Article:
- “High-res” PCM is a load of audiophile BS. There is no audible difference whatsoever. At > -130dB, these extremely low levels of difference are too far below any known minimum audibility threshold to even be considered funny, let alone worthy of any masking analysis! I can therefore embellish what I used to say to the subjectivist audiophiles to something more along the lines of: “You cannot hear the difference unless you’re non-human, or have some kind of bionic fantasy feature implanted in your head, but in which case you’d still need to hear it past this”:
- There is no reason that the test result found here wouldn’t apply to other “high-res” formats such as MQA, and I see no reason that it wouldn’t also apply to DSD given that Reference 2 included DSD.
- If listening assessments of level-matched tracks of the formats considered here are made successively, or in an ABX manner, and a difference is perceived, then the perception is either placebo, or caused by something other than the format.
- To attempt to hear the difference while comparing music tracks, the volume control would need to be cranked further than it is capable of turning, the amplifiers would clip, the speakers would disintegrate and by that time, the listener would be deaf, so wouldn’t be hearing ANYTHING ever again, let alone a difference! 😆
- The “listening test” provided with “that playback software” might as well compare bit-identical tracks for people to report their placebo susceptibility. The developer’s resources might be better spent out-sourcing qualified programmers to de-bug, trim down and re-arrange what has become quite tedious and progressively unstable bloatware. I mean seriously – they can’t even get a volume slider to work sensibly! 😛 😛 😛
- The CD-DA standard from way back in 1980 is still more than adequate.
- The results of Reference 2 remain valid.
- Maybe Reference 3 was “sponsored” by vested interests.
- After reading this (assuming they got this far), and despite the fact that the difference is well below the noise floor of their “platinum reference mono blocks”, the “true audiophile” will still ask “but what about the nuances present in the ultrasonics?” Assuming they’re not actually the Bionic Woman, the obvious answer is “Are you an alien in disguise?” because they’d need special sensory apparatus like this guy (and his whole head is platinum) to appreciate them. →
- These same people will also insist that they can hear a difference between WAV and FLAC and even between uncompressed and compressed FLAC, so they can pretty much be dismissed as irremediable.
- If you’re over 60 then you can’t hear over 10kHz, so the sample rate might just as well be 22.05kHz!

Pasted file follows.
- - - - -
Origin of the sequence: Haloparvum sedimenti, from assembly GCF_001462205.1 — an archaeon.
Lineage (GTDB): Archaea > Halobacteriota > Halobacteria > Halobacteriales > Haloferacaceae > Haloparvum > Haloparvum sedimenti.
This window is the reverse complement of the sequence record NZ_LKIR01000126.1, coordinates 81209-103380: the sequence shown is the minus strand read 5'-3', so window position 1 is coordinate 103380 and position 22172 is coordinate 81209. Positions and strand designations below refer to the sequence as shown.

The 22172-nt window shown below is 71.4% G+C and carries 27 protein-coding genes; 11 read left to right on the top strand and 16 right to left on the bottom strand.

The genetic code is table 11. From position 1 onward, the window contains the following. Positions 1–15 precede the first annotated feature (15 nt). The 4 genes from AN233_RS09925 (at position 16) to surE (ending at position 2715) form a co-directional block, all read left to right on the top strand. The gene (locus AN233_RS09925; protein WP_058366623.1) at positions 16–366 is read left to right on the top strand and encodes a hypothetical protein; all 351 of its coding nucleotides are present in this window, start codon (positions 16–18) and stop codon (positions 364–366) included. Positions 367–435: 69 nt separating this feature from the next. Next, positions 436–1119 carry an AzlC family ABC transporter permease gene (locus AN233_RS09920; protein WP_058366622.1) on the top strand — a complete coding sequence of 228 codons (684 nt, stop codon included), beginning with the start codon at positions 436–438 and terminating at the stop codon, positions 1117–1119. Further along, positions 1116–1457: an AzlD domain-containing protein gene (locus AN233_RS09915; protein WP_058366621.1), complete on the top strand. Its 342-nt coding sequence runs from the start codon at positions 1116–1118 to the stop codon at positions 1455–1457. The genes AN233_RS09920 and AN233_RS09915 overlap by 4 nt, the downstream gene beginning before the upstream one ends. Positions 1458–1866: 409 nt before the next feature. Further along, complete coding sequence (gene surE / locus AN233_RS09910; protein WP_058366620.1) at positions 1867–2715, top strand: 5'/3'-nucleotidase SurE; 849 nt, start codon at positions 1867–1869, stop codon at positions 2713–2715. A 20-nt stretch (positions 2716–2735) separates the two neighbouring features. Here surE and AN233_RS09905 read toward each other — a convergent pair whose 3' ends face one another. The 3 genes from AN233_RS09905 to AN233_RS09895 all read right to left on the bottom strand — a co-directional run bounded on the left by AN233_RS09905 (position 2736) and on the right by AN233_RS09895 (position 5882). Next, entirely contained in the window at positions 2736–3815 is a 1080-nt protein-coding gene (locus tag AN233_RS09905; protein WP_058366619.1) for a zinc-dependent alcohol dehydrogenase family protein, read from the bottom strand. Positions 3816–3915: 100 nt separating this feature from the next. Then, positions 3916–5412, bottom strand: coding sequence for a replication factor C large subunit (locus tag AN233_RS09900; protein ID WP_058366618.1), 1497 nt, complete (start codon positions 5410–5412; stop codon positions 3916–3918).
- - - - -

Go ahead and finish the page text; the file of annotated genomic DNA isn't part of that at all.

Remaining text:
One unexpected thing that I found playing around with the Spek analyser is that some albums from one of those “high-res” download sites are not what they are held out to be anyway. For example, this Grammy Award winning album downloaded (not by me!) as a 96kHz premium priced option is chopped hard at 24kHz, but has weird and uncorrelated ultrasonic crap thrown in! →
And another: All of the above and nobody has even bothered to mention that a typical tweeter very naturally rolls off very sharply above 20kHz due to inductance of its voice coil! So just because something is there in a digital file doesn’t mean it emanates from the speakers at all! Aaaagh!!
Others have practically nothing above a measly 10kHz. People are (deservedly?) getting ripped off! This one (a 192kHz disgrace) has emblazoned across the album cover “From Original Analog Master” (which means an absolute maximum bit depth equivalent of about 13 and more probably around 10 or 11) and something suggesting it is “double” HD! Big whoop – here’s what you get – nothing over 10kHz apart from a continuous noise at approx 17kHz, -100dB that nobody ever noticed anyway →
There’s one commercially motivated school of “thought” – a dodgey record label PayIX (or something) that professes 96kHz as an ideal compromise. Well if 192kHz adds “nothing” then 96 adds half of nothing!
- How does a “trained listener” hear silence over an audio track?
- How is a “trained listener’s” hearing any better than that which more than 2 million years of evolution has given the general population?
- And if they can’t hear it, then how can they do so “over extended listening periods”?
- How do they train people to hear nothing in the first place?
- And again what about MQA? Unfold compressed streamed files into bigger ones of reconstitued “authenticated” nothingness? Compatible licenced decoding hardware for what exactly?
- Mitchco’s difference test (link was broken)
- AES A/DA/A study
- AES meta-analysis
- ESP‘s Sound Impairment Monitor
- Halfgaar’s interconnect comparison
- Baxandall P, “Audible amplifier distortion is not
a mystery”, Wireless World November 1977.
- Dunn C and Hawksford M, “Toward a Definitive
Analysis of Audio System Errors” presented at the
AES 91st Convention, New York, October 1991
- Monty Montgomery’s video
For obvious reasons, comments are closed for this page, but by all means platinum eared “believers” are free to bag me anywhere else they like. 😛